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What is an Overdraft Line of Credit?

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  • Written By: Felicia Dye
  • Edited By: Heather Bailey
  • Last Modified Date: 26 March 2018
  • Copyright Protected:
    2003-2018
    Conjecture Corporation
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An overdraft line of credit is a loan arrangement between banks and some of their checking account holders. It offers them protection from overdraft fees and merchants' returned check fees when they spend more money than they actually have. This account feature can result in significant savings. To open a line of credit for overdraft protection it is usually necessary to apply.

An overdraft occurs when a person attempts to withdraw more money from a checking account than she has in it. There are several ways this can be done. A person may, for example, write several checks. All of the recipients of those checks may attempt to cash them on one day. Meanwhile, the account holder may have a debit card which she is using on the day the checks are cashed and she may spend money that is needed to cover her outstanding checks.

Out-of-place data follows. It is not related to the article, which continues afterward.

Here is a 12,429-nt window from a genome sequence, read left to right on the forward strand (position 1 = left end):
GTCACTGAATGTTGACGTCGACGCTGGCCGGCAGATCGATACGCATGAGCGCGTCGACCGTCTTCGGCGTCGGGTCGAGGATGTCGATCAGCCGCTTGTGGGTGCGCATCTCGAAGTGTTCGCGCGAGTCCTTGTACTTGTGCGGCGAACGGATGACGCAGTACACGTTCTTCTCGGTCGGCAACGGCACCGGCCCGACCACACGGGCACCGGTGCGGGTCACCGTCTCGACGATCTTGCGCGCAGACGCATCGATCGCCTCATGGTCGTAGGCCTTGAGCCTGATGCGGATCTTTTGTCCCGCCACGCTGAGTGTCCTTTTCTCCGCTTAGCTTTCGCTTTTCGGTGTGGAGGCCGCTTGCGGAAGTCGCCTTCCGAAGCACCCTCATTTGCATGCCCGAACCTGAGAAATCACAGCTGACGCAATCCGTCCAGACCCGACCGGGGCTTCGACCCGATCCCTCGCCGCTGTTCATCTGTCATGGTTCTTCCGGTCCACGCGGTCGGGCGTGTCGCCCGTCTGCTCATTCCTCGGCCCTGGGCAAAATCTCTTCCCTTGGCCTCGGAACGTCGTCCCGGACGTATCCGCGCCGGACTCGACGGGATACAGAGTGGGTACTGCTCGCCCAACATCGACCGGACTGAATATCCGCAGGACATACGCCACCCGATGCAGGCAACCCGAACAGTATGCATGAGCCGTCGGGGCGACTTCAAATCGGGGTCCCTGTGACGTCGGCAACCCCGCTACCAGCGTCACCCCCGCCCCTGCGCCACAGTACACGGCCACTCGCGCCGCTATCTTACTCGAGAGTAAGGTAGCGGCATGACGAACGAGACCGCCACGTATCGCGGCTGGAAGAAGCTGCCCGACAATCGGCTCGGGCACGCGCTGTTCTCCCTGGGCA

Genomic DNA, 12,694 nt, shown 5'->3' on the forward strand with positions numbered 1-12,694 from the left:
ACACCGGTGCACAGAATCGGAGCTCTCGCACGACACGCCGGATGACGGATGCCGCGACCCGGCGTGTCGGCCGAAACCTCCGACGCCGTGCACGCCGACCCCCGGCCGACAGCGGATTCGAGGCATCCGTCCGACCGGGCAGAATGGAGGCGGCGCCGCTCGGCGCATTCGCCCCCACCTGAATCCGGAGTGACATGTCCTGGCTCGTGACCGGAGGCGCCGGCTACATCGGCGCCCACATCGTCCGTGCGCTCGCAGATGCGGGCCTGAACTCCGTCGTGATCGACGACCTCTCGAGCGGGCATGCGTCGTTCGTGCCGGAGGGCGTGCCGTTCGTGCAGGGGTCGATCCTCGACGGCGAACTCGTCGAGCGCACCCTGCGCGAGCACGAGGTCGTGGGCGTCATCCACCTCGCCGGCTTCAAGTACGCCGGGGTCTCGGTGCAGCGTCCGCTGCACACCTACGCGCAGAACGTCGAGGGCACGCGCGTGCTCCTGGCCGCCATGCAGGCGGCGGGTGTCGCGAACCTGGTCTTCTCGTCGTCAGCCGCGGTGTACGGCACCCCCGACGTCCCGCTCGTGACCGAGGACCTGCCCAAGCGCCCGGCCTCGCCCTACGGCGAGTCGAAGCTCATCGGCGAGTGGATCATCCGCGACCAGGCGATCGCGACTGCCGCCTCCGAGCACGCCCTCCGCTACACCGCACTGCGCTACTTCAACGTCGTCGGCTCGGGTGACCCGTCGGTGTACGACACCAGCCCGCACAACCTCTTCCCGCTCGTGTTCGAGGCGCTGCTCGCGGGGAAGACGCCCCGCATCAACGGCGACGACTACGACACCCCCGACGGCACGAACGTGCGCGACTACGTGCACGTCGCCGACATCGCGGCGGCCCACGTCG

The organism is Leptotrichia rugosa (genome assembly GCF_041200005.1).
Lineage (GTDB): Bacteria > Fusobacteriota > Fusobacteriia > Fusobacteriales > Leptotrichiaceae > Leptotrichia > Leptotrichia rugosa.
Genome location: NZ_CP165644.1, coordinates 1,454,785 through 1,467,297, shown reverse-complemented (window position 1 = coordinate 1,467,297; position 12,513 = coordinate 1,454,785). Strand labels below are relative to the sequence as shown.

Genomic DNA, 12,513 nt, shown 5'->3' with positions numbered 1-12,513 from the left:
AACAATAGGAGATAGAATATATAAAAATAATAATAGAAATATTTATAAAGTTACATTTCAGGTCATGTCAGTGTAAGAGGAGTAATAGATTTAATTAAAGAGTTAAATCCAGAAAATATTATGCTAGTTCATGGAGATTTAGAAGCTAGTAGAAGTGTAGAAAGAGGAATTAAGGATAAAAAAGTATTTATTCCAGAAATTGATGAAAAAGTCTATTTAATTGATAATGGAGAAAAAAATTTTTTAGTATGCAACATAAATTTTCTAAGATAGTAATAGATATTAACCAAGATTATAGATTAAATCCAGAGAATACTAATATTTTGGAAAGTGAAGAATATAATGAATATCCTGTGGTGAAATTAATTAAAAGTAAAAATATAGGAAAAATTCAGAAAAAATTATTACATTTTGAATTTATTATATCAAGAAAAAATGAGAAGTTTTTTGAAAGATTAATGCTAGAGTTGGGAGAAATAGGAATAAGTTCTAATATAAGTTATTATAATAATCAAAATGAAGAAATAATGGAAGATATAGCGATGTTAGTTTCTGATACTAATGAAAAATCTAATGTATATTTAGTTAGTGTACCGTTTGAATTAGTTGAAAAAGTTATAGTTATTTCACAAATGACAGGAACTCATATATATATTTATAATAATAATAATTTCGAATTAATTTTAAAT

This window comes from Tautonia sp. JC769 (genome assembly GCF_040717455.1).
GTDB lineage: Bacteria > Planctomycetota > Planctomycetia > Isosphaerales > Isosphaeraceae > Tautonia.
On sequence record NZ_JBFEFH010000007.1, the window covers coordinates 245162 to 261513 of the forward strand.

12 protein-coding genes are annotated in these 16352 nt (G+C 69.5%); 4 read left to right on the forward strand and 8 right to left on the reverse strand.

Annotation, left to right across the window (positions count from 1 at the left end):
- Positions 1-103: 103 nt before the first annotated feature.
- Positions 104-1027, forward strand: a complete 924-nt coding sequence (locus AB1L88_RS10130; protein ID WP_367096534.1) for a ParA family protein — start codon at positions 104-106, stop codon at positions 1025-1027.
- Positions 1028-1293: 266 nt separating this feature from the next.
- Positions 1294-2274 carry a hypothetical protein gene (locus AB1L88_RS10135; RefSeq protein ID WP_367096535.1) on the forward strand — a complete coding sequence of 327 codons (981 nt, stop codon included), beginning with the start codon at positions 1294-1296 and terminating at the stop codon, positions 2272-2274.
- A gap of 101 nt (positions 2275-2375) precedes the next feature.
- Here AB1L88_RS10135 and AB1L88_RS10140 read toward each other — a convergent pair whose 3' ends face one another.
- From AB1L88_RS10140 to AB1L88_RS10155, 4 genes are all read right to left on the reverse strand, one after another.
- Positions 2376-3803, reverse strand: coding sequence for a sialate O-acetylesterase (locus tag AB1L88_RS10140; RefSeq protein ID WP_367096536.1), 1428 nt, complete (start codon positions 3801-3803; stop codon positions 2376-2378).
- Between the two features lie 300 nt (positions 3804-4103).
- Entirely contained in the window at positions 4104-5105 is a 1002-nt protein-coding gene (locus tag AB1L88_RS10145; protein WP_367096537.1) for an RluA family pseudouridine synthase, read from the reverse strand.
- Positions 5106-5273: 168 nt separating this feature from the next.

In this scenario, the account holder would have a negative balance because she does not have enough money to cover all of her transactions. This has often led to people accumulating a significant amount of debt, because generally each attempt to process a transaction unsuccessfully results in an overdraft fee. Overdraft fees can be thought of as penalties for insufficient funds. Furthermore, many merchants charge separate fees for transactions that cannot be processed.

To prevent this, some account holders have an overdraft line of credit. This arrangement is basically a very short-term loan. When a transaction needs to be paid and there is not enough money in a person's account, the bank will cover the payment. This loan prevents the account holder from having to pay merchant's returned checks fees and overdraft fees. The account holder must, however, pay interest and there may be a small fee for the service.

Checking account holders may be given the opportunity to sign up for an overdraft line of credit when they open their accounts. If not, there may be further opportunities to do so later. As is the case with other types of credit, overdraft protection is subject to limits. This amount can vary and will be determined based on a number of factors which generally include a person's credit history.

For some individuals this arrangement is a beneficial safeguard. For other people, it is a resource that allows them to make poor financial decisions. This happens because they use it to spend money they know is not in their accounts. In some cases, if a bank realizes a person is using the overdraft line of credit in this way, they will discontinue the arrangement.

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